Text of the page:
Over the offseason, there was much ado about the home run surge of 2016. Would it continue into 2017 or was regression looming?
One game into the MLB season, and we already have 30 home runs - a 5,400 home run pace. Yasmani Grandal, Rougned Odor, and Khris Davis have already popped two apiece, as has Madison Bumgarner. His don't count for fantasy purposes.
Sure, it's just one day, but the multi-homer activity tells me it's going to be another thumptastic year. Now onto business.Editor's note: Get 50% off any MLB Premium Pass. Draft guide, cheat sheets, 200 days of DFS access, and over 20 premium tools. Dominate your leagues all year long! Sign Up Now!
- Using Park Factors
- Today's Weather and Updates
- Tomorrow's Picks
1. Using Park Factors
When pursuing home runs on the waiver wire, pay close attention to home run park factors. We all know to use Coors Field, but there are other venues that are nearly as good for big flies such as Great American Ballpark. Consider this table. Coors Field has a 132 home run park factor, meaning home runs are buffed by 32 percent. Lefties (136) benefit more than righties (130).
That's the most extreme venue. By chopping park factors by handedness you can learn a few things about certain parks. Progressive Field in Cleveland is perhaps the most lopsided. The overall home run park factor is a neutral 102. However, lefties benefit with a 118 park factor while right-handed home runs are comparatively rare. Other parks with big splits include Petco Park, Fenway, Yankee Stadium, and Wrigley. Be sure to target the correct handedness.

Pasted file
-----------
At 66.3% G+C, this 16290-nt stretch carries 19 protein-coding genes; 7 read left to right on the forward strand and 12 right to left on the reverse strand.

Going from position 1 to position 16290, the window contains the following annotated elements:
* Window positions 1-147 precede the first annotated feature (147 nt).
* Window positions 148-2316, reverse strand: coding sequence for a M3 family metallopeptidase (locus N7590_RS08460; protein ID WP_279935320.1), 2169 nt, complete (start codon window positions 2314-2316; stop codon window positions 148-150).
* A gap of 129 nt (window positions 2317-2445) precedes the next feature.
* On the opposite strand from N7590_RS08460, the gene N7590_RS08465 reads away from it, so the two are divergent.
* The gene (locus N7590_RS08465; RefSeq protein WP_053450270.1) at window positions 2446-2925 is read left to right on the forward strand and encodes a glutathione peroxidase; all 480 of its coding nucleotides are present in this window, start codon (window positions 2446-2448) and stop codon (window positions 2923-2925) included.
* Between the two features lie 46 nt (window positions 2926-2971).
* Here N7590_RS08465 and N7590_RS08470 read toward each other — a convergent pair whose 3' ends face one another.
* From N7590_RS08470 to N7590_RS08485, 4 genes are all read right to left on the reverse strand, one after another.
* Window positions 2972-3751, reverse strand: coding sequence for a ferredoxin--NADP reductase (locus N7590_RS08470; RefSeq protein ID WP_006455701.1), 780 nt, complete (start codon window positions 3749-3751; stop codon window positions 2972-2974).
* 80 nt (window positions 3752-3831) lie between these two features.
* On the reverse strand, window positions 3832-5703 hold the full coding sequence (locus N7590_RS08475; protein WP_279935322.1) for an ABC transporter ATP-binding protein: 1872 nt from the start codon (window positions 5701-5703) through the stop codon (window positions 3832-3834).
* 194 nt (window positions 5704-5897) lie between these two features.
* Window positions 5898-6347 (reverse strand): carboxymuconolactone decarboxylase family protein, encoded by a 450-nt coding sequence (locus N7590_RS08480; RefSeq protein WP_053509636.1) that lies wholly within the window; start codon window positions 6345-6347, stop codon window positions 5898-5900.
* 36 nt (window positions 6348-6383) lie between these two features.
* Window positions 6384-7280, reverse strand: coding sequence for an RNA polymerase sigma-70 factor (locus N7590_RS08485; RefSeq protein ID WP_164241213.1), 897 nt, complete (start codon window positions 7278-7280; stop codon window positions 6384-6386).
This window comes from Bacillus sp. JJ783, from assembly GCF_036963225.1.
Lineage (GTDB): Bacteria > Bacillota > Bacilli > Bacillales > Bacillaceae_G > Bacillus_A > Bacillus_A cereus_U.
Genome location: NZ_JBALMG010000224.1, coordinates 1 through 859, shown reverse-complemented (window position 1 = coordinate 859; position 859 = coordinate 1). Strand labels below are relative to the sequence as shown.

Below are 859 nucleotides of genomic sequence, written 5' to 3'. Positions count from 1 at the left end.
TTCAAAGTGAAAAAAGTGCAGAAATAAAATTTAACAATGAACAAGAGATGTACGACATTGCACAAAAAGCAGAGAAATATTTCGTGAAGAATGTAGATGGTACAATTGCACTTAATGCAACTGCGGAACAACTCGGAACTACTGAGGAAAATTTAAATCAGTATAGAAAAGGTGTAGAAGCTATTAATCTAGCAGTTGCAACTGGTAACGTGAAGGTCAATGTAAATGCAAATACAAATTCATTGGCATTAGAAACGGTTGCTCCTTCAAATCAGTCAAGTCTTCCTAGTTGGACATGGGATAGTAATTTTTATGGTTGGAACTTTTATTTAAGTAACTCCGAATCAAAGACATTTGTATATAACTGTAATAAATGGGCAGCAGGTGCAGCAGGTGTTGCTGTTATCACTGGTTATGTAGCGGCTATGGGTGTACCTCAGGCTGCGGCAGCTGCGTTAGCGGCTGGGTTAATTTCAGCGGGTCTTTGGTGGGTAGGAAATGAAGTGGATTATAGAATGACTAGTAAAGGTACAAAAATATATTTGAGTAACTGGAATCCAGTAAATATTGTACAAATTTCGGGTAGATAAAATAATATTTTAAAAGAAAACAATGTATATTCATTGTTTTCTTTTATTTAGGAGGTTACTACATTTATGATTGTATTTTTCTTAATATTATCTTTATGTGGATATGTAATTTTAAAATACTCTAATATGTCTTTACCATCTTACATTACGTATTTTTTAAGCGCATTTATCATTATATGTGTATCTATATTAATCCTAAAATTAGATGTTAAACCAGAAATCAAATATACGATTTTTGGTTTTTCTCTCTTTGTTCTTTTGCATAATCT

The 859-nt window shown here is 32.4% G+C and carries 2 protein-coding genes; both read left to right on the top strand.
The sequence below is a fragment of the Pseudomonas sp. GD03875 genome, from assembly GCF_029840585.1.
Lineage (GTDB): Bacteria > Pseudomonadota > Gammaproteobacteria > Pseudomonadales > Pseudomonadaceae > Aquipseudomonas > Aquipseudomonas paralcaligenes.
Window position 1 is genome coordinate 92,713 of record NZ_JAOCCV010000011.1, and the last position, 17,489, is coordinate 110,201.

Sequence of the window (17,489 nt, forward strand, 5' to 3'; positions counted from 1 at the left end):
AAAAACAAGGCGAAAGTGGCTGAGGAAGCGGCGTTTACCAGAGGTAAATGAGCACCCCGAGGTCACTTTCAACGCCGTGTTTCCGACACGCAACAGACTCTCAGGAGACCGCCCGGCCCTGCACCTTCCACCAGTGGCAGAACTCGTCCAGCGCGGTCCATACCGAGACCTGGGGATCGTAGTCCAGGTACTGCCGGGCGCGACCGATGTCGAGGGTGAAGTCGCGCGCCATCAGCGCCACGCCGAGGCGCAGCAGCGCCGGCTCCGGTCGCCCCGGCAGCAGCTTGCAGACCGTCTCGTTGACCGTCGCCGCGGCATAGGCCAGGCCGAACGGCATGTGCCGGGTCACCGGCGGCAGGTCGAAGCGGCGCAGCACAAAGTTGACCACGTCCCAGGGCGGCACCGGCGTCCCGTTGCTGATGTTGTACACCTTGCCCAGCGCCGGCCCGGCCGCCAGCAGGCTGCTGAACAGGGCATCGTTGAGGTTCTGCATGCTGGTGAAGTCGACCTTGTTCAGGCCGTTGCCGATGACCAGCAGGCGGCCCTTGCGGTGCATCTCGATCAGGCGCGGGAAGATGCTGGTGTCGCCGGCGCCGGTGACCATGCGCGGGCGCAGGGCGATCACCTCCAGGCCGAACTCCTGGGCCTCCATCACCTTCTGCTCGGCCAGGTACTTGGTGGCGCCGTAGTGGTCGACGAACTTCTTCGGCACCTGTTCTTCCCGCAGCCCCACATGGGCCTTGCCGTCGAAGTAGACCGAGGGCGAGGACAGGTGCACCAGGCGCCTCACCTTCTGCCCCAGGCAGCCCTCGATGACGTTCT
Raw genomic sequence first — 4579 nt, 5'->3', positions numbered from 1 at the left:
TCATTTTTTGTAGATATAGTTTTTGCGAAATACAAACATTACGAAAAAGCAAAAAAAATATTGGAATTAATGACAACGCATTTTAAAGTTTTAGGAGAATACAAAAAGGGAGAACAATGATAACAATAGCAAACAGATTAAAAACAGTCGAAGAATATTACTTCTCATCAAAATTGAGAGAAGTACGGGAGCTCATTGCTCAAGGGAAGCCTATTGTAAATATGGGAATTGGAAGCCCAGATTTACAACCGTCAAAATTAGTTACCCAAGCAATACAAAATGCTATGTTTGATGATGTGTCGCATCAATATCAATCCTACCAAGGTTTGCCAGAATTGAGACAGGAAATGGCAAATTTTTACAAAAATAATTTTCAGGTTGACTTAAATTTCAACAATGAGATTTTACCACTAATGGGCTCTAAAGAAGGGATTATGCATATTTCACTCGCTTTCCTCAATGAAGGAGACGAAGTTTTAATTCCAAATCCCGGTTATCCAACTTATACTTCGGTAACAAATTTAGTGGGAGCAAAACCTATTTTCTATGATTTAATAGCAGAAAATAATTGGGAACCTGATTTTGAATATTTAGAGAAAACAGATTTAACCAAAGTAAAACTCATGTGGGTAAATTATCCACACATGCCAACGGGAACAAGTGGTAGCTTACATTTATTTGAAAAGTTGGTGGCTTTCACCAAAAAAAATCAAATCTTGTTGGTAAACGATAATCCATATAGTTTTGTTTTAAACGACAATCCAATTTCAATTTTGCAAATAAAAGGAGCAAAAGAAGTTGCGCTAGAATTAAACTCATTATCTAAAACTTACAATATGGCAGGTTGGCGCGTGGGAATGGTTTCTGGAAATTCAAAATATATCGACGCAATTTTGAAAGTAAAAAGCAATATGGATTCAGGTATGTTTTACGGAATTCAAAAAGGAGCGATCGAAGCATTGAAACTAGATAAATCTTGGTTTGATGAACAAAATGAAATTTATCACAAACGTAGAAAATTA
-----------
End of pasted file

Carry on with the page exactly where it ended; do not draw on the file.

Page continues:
2. Today's Weather and Updates
Owners in same-day moves leagues may wish to view yesterday's column.
There are a few updates to rifle through. The Tigers-White Sox game was rescheduled for this afternoon. Not that anybody can freely acquire Justin Verlander of Jose Quintana. I wondered if Austin Barnes might get a start over Yasmani Grandal. After a two home run game from Grandal, I'll downgrade the odds of that happening from "maybe" to "unlikely."
Only one game is at risk in tonight's eight game slate. Thunderstorms could affect the Cubs-Cardinals matchup, although the forecast has already improved substantially in the last couple hours.
3. Tomorrow's Picks - Wednesday, April 5th
We have a full 15 game docket tomorrow. It'll be your first chance to use your fantasy roster as designed. Typically, you'll find yourself streaming pitchers on normal days like tomorrow. Since it's early in the season, you could also benefit from targeting specific lineup roles.